Cave Pearl's Arduino-Powered Data Logger Cuts a Few Components for a Year-Long Battery Life
The Cave Pearl Project, an effort to map and understand the flow of water through cave systems, has unveiled a new variant of its data logging probe — and claims it can run for around two years on a single coin-cell battery.
"We’ve continued development of a 'lite' version of our [environmental data] logger with the lowest possible prep," project co-founder Edward Mallon writes. "That new baby is now ready for release with data download & control managed through the [Arduino] IDE's serial monitor window."
The new "lite" data logger is based around an Arduino Pro Mini board, connected to a real-time clock module. In an effort to reduce assembly time, lower cost, and limit power usage the original logger's SD Card slot is removed in favor of logging to EEPROM — adding complexity to the code, Mallon admits, but for a fair trade-off.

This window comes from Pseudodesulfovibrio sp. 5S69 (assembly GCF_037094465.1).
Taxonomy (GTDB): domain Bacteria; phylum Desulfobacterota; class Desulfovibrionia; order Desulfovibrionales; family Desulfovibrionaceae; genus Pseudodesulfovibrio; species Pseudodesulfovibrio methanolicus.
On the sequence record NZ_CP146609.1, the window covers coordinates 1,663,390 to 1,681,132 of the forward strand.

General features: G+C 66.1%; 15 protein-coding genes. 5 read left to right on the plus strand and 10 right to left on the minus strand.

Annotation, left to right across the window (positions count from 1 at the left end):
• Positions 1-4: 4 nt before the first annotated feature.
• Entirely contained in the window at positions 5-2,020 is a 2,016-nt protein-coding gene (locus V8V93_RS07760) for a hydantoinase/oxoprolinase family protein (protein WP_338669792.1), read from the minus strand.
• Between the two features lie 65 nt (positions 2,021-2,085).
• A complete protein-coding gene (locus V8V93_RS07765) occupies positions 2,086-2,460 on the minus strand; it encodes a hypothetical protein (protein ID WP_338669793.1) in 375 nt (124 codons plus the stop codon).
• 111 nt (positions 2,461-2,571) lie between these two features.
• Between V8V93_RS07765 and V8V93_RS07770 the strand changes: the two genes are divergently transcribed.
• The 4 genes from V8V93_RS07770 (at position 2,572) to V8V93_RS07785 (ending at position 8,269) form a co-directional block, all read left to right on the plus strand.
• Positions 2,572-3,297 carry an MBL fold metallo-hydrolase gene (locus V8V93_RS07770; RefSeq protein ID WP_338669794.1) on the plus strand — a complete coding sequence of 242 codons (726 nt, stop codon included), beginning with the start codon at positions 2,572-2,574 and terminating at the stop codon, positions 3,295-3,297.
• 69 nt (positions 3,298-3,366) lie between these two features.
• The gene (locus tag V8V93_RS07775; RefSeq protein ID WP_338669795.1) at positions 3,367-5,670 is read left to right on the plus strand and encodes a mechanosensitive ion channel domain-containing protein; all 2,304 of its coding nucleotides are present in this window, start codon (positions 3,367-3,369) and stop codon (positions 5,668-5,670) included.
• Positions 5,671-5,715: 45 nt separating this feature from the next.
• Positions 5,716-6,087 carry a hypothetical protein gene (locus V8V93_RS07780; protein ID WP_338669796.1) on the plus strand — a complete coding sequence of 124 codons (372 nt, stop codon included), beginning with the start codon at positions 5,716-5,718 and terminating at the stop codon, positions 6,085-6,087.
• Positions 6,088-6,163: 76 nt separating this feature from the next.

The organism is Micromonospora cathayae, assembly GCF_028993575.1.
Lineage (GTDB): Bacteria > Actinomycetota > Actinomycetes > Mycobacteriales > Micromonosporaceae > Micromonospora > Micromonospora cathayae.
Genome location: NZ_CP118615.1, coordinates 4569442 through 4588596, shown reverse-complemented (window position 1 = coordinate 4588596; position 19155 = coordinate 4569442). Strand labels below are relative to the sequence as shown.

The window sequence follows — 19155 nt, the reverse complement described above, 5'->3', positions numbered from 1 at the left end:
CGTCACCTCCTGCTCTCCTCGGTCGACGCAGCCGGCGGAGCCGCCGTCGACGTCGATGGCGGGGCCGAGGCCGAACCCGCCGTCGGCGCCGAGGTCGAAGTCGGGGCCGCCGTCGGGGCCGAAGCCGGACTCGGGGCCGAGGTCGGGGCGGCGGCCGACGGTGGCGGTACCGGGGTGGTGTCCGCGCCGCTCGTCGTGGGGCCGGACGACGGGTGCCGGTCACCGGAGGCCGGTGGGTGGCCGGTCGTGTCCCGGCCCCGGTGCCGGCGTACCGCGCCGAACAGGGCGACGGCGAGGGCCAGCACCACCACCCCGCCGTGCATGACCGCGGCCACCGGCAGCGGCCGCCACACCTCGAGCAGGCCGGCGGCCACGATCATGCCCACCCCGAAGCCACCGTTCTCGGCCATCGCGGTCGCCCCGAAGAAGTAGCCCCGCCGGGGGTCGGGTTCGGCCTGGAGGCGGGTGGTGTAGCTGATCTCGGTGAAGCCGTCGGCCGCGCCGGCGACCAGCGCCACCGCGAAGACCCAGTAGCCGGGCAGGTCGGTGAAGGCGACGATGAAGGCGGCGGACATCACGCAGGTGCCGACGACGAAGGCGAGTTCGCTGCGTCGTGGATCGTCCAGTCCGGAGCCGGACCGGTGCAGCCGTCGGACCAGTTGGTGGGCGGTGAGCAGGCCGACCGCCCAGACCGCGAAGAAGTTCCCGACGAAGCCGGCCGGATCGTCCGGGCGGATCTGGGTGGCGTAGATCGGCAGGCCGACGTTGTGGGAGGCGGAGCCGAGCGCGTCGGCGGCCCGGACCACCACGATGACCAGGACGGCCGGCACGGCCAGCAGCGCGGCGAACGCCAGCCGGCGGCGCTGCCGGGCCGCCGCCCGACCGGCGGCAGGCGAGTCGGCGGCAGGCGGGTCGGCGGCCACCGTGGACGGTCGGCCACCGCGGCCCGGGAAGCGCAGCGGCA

Dropping the power draw, though, required some modification. The real-time clock module has several components cut or desoldered to lower its power requirements — a hack which, Mallon admits, causes reverse current flow that the battery manufacturer warns could cause overheating and potential explosion. "The ones I’ve used so far survive the abuse without issue," he notes.
The Arduino Pro Mini, running at 8MHz, goes under the knife too: The reset switch is removed to prevent it being pressed when the assembly is put together in heat-shrink for stability, a regulator is clipped, along with the resistor connected to the power LED.
"This two module combination usually sleeps around 1µA and most of that is the RTC’s (IBATT) timekeeping current," Mallon explains, "as the [ATmega]328P should only draw ~150nA in powerdown mode. A […] realistic estimate would start with the assumption that the batteries only deliver about 110mAh with our logger consuming whatever we measured + 3µA (RTC actual) + 0.3µA (self-discharge).
"To be extremely conservative we can round that up to 5µA continuous, with four 5mA*10millisecond sensor readings per hour, and we still get an estimated lifespan of about two years."
More details on the effort to reduce power draw and hardware complexity are available on the Cave Pearl blog, while the source code has been published to GitHub.